Sunday, 5 February 2017

New sprayhood and other things

It's been a busy few months since I troubled these pages - busy on plenty of non-boating things.  Drascombing activities have been happening, however.  The first was the arrival last week of my  Christmas present of a new sprayhood.
New sprayhood
The original canvas sprayhood was made by a company called Cover2cover in West Sussex.  When I tried to contact them before the yuletide season, their website seemed to be non-functioning.  So, I ordered one from Churchouse Boats.  Mine had to be slightly made slightly differently since it had to incorporate a zip fastening arrangement to attach to my existing cockpit tent, rather different from most Drascombes which use velcro. I don't really use the cockpit tent but, you never know, I may do in future.
The new sprayhood is made from a material called 'weathermax'.  It is altogether lighter and feels less sturdy than the original canvas, but I hope that is just a perception and that it withstands the ravages of usage. Time will tell.  It seems to fit reasonably well.  I may have a go at adjusting the frame just to see if I can achieve slightly more tension in the window area.
And, yes, it's a change in colour scheme from the previous pale cream colour.  Hopefully, this one will look cleaner for longer...!

I've also been busy on association business, organising rallies for the fiftieth anniversary of the first Drascombe.  The East Coast version for this will be held at Suffolk Yacht Harbour on the River Orwell, 9-11 June.
Also, we held our inaugural east coast winter gathering at Southwold on the first Saturday in January.  I thought no-one would turn up but, in the event, it was a merry throng!  We met at Southwold harbour and ate in the Harbour Inn who served us exceptionally well!  It looks as though this will have to be added to the calendar as an annual fixture...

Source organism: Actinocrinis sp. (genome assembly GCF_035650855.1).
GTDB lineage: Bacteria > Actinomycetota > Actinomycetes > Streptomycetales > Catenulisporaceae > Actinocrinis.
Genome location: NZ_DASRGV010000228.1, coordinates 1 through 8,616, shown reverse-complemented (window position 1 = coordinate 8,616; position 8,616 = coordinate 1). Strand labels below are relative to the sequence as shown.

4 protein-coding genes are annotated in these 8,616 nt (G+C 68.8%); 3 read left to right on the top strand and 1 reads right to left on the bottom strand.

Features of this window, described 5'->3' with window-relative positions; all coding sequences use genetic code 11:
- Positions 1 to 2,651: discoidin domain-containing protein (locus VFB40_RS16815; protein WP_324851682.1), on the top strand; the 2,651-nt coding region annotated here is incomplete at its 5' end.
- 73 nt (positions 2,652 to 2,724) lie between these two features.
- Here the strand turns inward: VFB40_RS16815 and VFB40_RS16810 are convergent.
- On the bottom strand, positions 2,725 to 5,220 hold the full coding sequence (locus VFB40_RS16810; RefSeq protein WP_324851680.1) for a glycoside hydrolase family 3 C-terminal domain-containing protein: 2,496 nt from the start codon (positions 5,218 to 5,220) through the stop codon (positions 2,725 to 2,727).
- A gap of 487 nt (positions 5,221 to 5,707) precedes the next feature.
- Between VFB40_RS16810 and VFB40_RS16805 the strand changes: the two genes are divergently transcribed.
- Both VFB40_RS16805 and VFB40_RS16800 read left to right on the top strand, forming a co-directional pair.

East coast Drascombe gathering, Saturday 7th January, Harbour Inn, Southwold
I'm also selling my old BIC 245 tender on ebay since I doubt very much if I'll ever use it again.  This year, as last, I'll continue to 'trailer-sail' Daisy II rather than use a mooring so I can't see the need for another tender for the foreseeable future.  In the mean time, I still have the Seahopper and an inflatable kayak if I ever need some sort of means of accessing shore.  The thing about Drascombes is that they tend to pull up ashore quite nicely themselves without the need for a tender.

Saturday, 29 October 2016

October half term cruise

Sunrise over Trinity Terminal docks
It's always a noble aim to go cruising during October half term, more often than not thwarted by inclement weather or the holiday lurgy.  This year, the stars seemed to align enabling a three day trip to the old haunts in and around the River Orwell.

44.1nm.  Red track: Wednesday; White track: Thursday; Green track: Friday
Wednesday 26th October - Orwell to Walton Backwaters

'Slippery' way at Woolverstone Marina
The slipway at Woolverstone doesn't improve.  It's still ridiculously expensive and poorly maintained.  At these prices, they could at least scrub the slope free of the slippery algae which sadly makes it a treacherous place under foot.  It's a pity since it is an ideal location with plenty of laying up space.
There was no particular cruising plan this week - just a desire to drift with wind and tide.  Morning tides meant that much of the cruise involved sailing downstream.  Today, this involved sailing into Harwich harbour, the first of two visits to Halfpenny Pier in Old Harwich and then a trip across Dovercourt Bay to Hamford Water - an ever-splendid destination!
Calm conditions in the Orwell

The first of two visits to Halfpenny Pier, Old Harwich
 The SW F3/4 winds lead to a very enjoyable beat into the Walton Backwaters.  Once in Hamford Water, the wind dropped and I motored to a favourite anchorage in Landermere Creek.


Thursday 27th October - Landermere Creek, River Stour, return to the Orwell

Cruises at this time of the year are necessarily curtailed by a shortage of daylight hours, unless one is inclined to sail at night.  I took the daylight option, making good use of the darkness for sleeping!  It also helps to have some programmes downloaded on BBC's iPlayer!

The day began with a trip up to Beaumont Quay, making good use of the remainder of the flood.  I then returned to Harwich for an early lunch at Halfpenny Pier - it makes sense to enjoy this location at this time of the year since it's always far too busy and inaccessible in season.
After lunch, I spent some time beating against both a fickle wind and more predictably solid tide up the Stour before giving up on the wind and resorting to motor for a trip up to Holbrooke.  A glorious return run with the last of the ebb was the reward, prior to anchoring in the Orwell opposite Trinity Terminal docks.
Commercial traffic on the Orwell


Friday 28th October - Orwell cruise